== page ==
1. Cream softened butter on medium speed for about 3 minutes. 
  2. Slowly add powdered sugar in several additions. Scrape bowl after each addition.
  3. Add lavender cream, lemon extract, and salt and mix thoroughly. If frosting is too thin, add more powdered sugar. If it's too thick, add more cream (1 teaspoon). If frosting is too sweet, add more salt (1/4 teaspoon). Set aside.

For the truffles

  1. Preheat oven to 350 degrees Fahrenheit.
  2. Line bottoms of two 9-inch cake pans with parchment paper and spray with nonstick spray. Set aside,
  3. Mix cake mix with eggs, butter, lavender milk. lemon zest, and lemon extract.
  4. Divide batter between cake pans. 
  5. Bake for about 20 minutes or until toothpick comes out clean and top bounces back when pressed lightly. Allow to cool for about 25 minutes on wire rack before removing from cake pan.
  6. Once cake cools, crumble cake in bowl. Add frosting and mix thoroughly.
  7. Measure about 1 Tablespoon of cake mixture and press into each egg-shaped cavities in mold.
  8. Place mold in freezer for about 10 minutes.
  9. Remove mold from freezer and remove solid cake mixture from cavities.
  10. Thoroughly clean mold.
  11. Heat candy melts in separate bowl. Start with 1 minute and stir. Continue to heat in 15-second intervals until it's smooth. Color candy melts with oil-based coloring or powder if desired.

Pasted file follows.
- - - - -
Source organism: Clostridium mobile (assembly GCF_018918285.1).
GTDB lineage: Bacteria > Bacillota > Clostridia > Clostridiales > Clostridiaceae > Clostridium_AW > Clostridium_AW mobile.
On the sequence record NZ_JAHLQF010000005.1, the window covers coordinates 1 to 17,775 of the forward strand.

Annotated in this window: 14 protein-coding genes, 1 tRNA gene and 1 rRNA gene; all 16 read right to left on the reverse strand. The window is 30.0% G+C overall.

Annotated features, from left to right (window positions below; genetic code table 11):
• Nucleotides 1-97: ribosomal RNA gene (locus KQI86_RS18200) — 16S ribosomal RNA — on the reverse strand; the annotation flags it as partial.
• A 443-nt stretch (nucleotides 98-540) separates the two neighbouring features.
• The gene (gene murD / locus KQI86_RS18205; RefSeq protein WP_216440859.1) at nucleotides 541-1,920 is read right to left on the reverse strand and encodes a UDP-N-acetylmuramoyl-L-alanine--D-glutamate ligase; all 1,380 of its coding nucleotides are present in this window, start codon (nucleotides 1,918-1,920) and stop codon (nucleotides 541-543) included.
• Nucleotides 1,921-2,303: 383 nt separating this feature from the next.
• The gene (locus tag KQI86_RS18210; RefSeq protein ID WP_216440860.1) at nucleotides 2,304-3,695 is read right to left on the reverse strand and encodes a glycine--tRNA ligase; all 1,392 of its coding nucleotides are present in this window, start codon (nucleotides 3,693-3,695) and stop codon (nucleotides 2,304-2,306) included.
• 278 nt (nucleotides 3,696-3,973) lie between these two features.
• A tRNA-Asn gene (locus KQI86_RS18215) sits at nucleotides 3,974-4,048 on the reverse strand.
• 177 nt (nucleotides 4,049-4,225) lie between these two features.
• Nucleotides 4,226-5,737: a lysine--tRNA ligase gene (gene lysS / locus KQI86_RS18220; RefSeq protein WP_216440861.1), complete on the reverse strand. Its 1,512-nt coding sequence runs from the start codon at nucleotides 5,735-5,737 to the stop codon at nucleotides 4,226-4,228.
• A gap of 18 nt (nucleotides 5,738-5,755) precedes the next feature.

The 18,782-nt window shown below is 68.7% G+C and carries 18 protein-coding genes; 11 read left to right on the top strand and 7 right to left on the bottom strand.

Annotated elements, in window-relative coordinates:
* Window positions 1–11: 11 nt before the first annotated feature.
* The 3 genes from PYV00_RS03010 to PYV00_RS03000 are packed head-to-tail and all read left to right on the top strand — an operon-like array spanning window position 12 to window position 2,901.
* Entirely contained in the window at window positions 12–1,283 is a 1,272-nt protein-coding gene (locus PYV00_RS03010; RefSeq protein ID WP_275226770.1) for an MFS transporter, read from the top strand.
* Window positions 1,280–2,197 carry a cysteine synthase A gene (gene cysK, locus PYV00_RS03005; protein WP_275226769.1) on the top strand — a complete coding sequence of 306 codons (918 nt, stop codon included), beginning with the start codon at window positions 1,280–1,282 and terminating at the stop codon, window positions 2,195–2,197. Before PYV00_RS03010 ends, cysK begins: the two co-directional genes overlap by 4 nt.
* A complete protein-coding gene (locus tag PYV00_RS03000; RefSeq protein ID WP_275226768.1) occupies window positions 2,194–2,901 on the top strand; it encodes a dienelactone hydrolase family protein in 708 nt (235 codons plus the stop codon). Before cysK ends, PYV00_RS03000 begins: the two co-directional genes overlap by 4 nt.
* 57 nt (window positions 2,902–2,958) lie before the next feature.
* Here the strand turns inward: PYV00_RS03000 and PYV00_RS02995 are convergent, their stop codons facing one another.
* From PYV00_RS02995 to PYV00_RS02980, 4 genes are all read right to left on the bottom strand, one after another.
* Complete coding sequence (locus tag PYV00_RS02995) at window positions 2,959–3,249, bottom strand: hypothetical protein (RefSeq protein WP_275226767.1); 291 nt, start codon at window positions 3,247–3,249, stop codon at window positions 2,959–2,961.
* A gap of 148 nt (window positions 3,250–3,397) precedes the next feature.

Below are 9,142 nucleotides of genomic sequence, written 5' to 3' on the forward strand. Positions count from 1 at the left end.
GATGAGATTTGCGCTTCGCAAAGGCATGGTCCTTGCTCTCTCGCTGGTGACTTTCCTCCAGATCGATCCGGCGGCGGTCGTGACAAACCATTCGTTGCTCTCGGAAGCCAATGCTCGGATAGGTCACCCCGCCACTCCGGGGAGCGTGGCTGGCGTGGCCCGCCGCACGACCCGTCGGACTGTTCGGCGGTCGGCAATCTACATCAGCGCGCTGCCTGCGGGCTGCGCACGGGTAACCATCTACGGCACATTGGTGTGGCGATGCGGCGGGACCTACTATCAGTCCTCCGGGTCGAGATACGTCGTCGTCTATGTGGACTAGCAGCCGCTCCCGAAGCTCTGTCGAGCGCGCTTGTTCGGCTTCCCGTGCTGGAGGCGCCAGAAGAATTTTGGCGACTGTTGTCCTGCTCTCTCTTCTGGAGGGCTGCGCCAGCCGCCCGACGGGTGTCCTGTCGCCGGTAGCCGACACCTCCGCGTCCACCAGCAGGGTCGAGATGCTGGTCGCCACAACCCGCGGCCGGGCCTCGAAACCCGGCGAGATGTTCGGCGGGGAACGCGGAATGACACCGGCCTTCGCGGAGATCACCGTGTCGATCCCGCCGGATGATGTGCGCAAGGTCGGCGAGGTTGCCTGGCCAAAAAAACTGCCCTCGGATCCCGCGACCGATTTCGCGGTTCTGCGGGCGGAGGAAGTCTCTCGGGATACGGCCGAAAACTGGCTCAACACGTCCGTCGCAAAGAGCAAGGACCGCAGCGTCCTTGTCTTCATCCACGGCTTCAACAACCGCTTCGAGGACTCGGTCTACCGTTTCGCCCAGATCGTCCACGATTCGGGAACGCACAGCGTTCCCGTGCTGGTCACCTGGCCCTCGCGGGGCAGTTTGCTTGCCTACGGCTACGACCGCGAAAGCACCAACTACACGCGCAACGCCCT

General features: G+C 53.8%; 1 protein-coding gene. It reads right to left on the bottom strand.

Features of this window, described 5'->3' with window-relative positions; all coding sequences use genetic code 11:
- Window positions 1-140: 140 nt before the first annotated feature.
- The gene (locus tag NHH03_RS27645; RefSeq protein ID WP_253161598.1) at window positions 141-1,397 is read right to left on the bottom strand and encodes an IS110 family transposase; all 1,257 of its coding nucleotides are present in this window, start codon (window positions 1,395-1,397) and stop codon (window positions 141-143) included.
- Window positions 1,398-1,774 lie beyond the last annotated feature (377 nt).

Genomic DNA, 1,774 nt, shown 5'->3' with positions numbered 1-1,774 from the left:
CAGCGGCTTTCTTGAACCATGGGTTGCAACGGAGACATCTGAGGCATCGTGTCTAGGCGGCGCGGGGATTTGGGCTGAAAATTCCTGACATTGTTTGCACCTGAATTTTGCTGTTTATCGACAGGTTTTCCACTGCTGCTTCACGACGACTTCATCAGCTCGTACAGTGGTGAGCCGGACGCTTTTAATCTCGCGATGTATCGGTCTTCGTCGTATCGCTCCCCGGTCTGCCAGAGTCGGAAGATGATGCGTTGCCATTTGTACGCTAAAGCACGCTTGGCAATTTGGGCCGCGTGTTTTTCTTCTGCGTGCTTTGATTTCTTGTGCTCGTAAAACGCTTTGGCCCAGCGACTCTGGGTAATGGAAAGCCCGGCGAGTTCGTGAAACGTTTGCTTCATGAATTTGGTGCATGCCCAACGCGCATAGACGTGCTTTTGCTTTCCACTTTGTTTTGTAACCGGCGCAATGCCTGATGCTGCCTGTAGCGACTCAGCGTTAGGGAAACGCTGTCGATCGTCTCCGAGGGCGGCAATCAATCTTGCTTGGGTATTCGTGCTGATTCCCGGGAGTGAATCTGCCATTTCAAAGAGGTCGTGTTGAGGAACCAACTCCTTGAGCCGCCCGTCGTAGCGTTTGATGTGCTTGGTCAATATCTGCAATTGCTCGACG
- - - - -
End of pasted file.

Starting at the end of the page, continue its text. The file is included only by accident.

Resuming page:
12. Add about 1 Tablespoon of candy melts to each egg cavity in mold.
  13. Press solid cake mixture back into egg cavities (on top of candy melts). Candy melts should come up sides of cake mixture.
  14. Place molds in refrigerator for about 15 minutes or until candy melts solidify.
  15. Remove truffles from mold. Decorate if desired and serve.
  16. Place leftovers in refrigerator for up to 1 week.

Thursday, March 14, 2024

Lemon Cookie Butter Pie

 

This is a sponsored post by Challenge Butter, but the text and opinions are all mine. Thank you for supporting brands that make Kylee's Kitchen possible! 

I hope by now you all are familiar with cookie butter. It’s a bunch of cookies blended until it’s spreadable, so, obviously, it’s delicious. It has a deep caramel flavor with a hint of gingerbread.